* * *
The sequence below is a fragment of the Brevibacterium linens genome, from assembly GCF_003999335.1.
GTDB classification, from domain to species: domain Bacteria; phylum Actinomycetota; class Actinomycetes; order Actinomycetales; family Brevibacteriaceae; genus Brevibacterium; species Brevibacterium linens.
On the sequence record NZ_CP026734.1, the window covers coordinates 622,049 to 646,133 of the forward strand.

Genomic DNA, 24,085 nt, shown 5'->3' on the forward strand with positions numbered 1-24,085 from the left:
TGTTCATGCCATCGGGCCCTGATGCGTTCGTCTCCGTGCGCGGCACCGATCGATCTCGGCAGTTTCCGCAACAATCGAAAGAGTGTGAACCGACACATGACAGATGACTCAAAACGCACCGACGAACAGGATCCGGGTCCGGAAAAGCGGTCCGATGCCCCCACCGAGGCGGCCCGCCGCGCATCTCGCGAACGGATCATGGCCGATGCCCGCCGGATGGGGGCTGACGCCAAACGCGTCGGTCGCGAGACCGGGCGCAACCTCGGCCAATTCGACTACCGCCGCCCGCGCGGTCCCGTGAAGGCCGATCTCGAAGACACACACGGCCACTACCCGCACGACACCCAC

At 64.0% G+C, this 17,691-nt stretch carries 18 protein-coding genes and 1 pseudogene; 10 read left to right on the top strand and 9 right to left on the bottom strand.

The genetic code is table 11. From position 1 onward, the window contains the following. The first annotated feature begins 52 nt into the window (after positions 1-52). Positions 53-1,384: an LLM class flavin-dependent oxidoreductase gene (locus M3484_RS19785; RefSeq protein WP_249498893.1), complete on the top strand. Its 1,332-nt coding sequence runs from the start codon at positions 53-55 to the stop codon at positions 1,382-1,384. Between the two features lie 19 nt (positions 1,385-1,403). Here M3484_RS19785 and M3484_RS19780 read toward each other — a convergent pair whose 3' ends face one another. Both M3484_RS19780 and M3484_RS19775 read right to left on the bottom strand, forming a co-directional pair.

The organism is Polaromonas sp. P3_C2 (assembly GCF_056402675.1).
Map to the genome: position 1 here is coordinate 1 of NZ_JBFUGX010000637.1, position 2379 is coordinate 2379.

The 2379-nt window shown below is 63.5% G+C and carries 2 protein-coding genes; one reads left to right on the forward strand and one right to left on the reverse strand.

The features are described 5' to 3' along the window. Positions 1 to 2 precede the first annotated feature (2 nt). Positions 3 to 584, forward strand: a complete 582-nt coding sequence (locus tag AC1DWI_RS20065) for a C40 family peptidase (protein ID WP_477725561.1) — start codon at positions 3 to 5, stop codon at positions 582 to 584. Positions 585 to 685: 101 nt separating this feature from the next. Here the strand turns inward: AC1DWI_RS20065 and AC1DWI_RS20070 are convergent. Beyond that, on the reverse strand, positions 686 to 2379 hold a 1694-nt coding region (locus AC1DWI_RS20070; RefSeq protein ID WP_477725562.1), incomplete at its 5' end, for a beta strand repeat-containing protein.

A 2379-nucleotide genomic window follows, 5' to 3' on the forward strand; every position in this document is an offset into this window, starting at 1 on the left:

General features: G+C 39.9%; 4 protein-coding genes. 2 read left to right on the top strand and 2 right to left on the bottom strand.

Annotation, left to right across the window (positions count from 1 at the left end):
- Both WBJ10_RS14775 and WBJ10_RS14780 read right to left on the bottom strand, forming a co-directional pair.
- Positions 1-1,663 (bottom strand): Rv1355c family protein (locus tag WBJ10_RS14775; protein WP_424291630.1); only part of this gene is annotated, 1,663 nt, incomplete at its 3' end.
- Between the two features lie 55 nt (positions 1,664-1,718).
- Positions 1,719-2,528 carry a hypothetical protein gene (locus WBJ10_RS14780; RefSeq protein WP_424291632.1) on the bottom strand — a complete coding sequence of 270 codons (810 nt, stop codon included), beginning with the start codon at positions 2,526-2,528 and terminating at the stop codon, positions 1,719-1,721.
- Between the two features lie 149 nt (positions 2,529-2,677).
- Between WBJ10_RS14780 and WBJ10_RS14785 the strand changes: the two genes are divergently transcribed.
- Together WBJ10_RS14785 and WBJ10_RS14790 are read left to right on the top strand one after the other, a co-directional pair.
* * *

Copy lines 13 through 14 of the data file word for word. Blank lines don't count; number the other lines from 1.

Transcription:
General features: G+C 39.9%; 4 protein-coding genes. 2 read left to right on the top strand and 2 right to left on the bottom strand.

Annotation, left to right across the window (positions count from 1 at the left end):